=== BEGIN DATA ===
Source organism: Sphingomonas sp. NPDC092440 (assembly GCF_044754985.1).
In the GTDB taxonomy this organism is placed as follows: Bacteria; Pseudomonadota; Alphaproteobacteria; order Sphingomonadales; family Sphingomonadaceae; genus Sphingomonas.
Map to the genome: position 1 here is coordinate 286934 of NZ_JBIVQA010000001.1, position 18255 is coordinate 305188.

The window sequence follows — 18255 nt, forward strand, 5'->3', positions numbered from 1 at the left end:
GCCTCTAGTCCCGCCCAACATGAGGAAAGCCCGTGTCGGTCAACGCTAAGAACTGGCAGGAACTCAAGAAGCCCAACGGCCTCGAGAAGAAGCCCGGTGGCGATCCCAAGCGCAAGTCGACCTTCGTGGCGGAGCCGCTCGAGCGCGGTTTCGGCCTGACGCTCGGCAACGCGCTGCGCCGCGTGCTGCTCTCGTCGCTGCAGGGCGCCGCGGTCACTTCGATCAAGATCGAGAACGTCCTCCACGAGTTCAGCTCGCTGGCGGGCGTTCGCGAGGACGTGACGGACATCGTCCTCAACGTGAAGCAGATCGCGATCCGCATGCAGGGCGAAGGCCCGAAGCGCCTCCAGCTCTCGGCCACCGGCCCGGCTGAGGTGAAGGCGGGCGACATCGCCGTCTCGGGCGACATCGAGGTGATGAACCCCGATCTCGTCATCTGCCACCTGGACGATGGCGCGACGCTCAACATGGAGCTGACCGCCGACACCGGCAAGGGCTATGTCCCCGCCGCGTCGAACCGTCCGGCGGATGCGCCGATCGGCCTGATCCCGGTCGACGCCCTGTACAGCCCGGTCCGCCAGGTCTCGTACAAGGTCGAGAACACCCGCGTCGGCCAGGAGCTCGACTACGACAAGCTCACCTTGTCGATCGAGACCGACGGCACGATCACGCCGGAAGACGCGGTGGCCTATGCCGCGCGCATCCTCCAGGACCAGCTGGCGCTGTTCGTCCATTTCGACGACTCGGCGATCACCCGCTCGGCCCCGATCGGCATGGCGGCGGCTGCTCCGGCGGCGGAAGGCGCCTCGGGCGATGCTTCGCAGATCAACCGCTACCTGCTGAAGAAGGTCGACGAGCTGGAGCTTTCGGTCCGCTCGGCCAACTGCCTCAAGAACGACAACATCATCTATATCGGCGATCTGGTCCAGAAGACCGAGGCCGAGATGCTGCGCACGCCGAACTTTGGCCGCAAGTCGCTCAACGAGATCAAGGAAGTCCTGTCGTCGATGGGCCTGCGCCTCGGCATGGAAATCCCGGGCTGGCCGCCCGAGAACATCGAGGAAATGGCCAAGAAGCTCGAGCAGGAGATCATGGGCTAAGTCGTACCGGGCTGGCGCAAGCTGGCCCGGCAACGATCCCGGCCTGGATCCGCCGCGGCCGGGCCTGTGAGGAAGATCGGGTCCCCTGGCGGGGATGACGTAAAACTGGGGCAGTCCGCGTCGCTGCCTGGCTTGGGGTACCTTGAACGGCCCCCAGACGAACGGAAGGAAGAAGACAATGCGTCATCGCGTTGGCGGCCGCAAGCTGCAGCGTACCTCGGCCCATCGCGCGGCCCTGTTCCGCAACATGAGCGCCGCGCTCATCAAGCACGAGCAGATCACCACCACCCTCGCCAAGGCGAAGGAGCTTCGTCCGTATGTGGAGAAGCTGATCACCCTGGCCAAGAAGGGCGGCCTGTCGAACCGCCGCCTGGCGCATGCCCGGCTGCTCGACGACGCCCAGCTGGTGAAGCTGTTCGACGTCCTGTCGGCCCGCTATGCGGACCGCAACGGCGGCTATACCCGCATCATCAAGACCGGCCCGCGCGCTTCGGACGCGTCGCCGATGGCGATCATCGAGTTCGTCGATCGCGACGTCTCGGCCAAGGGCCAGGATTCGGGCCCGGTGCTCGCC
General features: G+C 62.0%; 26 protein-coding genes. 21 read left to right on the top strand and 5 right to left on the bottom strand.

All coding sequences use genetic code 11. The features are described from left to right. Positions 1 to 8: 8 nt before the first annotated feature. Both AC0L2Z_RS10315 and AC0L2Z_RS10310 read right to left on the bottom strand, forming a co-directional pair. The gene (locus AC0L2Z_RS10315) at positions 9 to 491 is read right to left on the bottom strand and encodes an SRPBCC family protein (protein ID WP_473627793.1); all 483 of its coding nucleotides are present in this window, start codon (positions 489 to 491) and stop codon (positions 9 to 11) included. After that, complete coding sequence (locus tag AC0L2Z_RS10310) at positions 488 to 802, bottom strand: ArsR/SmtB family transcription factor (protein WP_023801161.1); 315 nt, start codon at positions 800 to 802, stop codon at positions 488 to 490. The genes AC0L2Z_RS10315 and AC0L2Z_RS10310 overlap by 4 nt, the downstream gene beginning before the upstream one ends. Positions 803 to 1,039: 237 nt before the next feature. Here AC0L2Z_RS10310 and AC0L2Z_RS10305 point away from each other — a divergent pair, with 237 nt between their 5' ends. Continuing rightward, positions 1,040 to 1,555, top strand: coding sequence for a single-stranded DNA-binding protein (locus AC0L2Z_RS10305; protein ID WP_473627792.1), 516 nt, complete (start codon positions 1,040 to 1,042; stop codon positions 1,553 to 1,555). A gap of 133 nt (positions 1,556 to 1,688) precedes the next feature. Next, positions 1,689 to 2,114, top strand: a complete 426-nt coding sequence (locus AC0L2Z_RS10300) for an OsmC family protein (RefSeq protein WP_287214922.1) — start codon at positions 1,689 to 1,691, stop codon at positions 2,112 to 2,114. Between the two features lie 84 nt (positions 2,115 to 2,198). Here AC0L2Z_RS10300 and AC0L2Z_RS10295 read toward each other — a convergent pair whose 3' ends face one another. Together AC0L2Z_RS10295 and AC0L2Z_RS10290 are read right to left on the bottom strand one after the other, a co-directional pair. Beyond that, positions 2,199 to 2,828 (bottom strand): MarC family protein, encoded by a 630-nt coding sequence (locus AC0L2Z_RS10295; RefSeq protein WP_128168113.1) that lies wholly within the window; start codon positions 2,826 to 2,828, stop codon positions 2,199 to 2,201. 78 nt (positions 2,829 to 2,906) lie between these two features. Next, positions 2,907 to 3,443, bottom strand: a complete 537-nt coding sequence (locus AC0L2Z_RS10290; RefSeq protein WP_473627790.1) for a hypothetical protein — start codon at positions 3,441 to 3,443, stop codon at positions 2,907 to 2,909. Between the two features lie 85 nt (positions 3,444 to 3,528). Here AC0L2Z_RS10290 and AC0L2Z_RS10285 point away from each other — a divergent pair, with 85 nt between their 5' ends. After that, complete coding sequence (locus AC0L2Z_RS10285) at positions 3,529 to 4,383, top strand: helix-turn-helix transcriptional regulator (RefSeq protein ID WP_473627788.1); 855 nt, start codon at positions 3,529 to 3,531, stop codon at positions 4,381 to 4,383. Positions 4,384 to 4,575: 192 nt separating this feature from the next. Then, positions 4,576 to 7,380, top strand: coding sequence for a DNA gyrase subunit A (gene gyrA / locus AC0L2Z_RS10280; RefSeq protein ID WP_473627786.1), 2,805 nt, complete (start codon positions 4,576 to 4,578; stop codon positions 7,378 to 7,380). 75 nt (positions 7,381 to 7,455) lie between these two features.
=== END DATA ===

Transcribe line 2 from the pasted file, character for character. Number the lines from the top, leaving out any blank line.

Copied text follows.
In the GTDB taxonomy this organism is placed as follows: Bacteria; Pseudomonadota; Alphaproteobacteria; order Sphingomonadales; family Sphingomonadaceae; genus Sphingomonas.